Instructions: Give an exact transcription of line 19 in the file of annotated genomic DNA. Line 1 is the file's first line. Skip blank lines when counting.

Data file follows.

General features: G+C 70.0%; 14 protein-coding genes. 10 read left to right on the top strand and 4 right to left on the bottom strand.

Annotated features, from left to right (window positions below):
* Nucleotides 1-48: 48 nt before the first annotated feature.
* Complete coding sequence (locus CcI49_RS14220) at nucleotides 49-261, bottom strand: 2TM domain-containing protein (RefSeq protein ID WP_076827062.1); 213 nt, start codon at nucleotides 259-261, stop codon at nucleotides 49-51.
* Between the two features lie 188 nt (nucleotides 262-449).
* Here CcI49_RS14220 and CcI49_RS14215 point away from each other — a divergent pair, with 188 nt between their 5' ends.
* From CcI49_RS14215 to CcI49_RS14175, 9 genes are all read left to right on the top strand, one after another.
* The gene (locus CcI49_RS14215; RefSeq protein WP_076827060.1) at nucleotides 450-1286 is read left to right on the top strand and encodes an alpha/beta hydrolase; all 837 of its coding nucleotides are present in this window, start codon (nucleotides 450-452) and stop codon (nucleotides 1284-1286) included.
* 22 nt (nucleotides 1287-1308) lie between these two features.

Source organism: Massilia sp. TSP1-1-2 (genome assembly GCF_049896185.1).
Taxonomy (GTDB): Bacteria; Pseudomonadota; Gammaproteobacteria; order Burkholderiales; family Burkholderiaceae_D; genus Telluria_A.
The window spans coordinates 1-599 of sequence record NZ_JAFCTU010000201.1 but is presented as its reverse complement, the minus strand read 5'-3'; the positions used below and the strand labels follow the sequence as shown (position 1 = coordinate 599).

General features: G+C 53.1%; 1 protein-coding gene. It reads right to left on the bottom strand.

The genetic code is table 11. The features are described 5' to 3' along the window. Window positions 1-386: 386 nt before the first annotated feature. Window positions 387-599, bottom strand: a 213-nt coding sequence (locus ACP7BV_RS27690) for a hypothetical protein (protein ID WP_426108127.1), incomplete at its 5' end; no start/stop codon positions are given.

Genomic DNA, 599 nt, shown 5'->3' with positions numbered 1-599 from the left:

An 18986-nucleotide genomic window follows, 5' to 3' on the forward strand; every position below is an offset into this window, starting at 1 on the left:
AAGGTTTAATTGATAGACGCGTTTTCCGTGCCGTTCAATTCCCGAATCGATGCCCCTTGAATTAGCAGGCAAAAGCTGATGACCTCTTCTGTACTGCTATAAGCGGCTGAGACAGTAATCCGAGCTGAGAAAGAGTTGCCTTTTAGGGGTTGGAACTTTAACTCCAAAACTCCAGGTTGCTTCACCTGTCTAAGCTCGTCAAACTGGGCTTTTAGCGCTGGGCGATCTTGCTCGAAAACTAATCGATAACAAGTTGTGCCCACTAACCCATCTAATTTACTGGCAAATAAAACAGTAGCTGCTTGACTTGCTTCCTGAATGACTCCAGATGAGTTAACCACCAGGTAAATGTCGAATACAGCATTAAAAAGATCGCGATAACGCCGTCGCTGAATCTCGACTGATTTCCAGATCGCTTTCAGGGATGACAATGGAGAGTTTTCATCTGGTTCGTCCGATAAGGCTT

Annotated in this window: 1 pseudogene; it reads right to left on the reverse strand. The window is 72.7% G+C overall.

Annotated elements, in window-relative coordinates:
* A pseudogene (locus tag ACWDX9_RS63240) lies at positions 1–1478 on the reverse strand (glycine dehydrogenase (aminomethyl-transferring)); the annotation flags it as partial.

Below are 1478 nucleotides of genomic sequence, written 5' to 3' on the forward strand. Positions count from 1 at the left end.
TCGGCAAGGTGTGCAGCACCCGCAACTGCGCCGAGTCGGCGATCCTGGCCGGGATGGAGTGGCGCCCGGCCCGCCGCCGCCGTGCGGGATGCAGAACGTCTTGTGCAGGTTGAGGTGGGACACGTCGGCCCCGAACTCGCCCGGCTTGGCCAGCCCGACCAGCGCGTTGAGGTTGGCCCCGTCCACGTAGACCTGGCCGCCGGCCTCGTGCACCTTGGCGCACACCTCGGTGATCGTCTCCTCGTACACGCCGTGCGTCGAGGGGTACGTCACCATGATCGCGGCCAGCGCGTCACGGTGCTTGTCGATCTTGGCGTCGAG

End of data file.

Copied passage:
Annotated elements, in window-relative coordinates: